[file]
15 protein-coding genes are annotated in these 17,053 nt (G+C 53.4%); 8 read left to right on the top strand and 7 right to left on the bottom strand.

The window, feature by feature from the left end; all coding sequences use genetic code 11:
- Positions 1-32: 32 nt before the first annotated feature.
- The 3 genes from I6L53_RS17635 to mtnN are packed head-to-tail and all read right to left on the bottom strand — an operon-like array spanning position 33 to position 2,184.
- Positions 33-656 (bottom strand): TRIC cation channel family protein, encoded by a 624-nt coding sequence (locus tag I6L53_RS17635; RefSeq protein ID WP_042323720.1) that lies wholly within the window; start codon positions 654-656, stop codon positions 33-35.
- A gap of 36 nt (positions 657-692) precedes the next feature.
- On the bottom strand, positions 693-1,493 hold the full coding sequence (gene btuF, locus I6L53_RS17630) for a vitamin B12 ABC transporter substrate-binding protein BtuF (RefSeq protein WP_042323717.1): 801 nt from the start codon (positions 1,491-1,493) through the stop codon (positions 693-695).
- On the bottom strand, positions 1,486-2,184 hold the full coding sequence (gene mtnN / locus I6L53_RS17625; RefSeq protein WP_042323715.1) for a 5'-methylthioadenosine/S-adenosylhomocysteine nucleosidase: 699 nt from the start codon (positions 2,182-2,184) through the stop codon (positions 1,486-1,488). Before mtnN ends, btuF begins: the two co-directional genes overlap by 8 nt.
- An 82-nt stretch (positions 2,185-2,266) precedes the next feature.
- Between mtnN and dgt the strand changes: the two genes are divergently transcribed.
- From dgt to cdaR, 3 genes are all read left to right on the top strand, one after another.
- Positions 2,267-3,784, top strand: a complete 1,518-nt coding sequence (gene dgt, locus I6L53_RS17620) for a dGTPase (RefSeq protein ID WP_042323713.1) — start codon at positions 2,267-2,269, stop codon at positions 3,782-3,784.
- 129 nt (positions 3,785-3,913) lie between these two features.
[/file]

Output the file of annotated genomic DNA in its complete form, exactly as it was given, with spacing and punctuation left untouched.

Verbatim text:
15 protein-coding genes are annotated in these 17,053 nt (G+C 53.4%); 8 read left to right on the top strand and 7 right to left on the bottom strand.

The window, feature by feature from the left end; all coding sequences use genetic code 11:
- Positions 1-32: 32 nt before the first annotated feature.
- The 3 genes from I6L53_RS17635 to mtnN are packed head-to-tail and all read right to left on the bottom strand — an operon-like array spanning position 33 to position 2,184.
- Positions 33-656 (bottom strand): TRIC cation channel family protein, encoded by a 624-nt coding sequence (locus tag I6L53_RS17635; RefSeq protein ID WP_042323720.1) that lies wholly within the window; start codon positions 654-656, stop codon positions 33-35.
- A gap of 36 nt (positions 657-692) precedes the next feature.
- On the bottom strand, positions 693-1,493 hold the full coding sequence (gene btuF, locus I6L53_RS17630) for a vitamin B12 ABC transporter substrate-binding protein BtuF (RefSeq protein WP_042323717.1): 801 nt from the start codon (positions 1,491-1,493) through the stop codon (positions 693-695).
- On the bottom strand, positions 1,486-2,184 hold the full coding sequence (gene mtnN / locus I6L53_RS17625; RefSeq protein WP_042323715.1) for a 5'-methylthioadenosine/S-adenosylhomocysteine nucleosidase: 699 nt from the start codon (positions 2,182-2,184) through the stop codon (positions 1,486-1,488). Before mtnN ends, btuF begins: the two co-directional genes overlap by 8 nt.
- An 82-nt stretch (positions 2,185-2,266) precedes the next feature.
- Between mtnN and dgt the strand changes: the two genes are divergently transcribed.
- From dgt to cdaR, 3 genes are all read left to right on the top strand, one after another.
- Positions 2,267-3,784, top strand: a complete 1,518-nt coding sequence (gene dgt, locus I6L53_RS17620) for a dGTPase (RefSeq protein ID WP_042323713.1) — start codon at positions 2,267-2,269, stop codon at positions 3,782-3,784.
- 129 nt (positions 3,785-3,913) lie between these two features.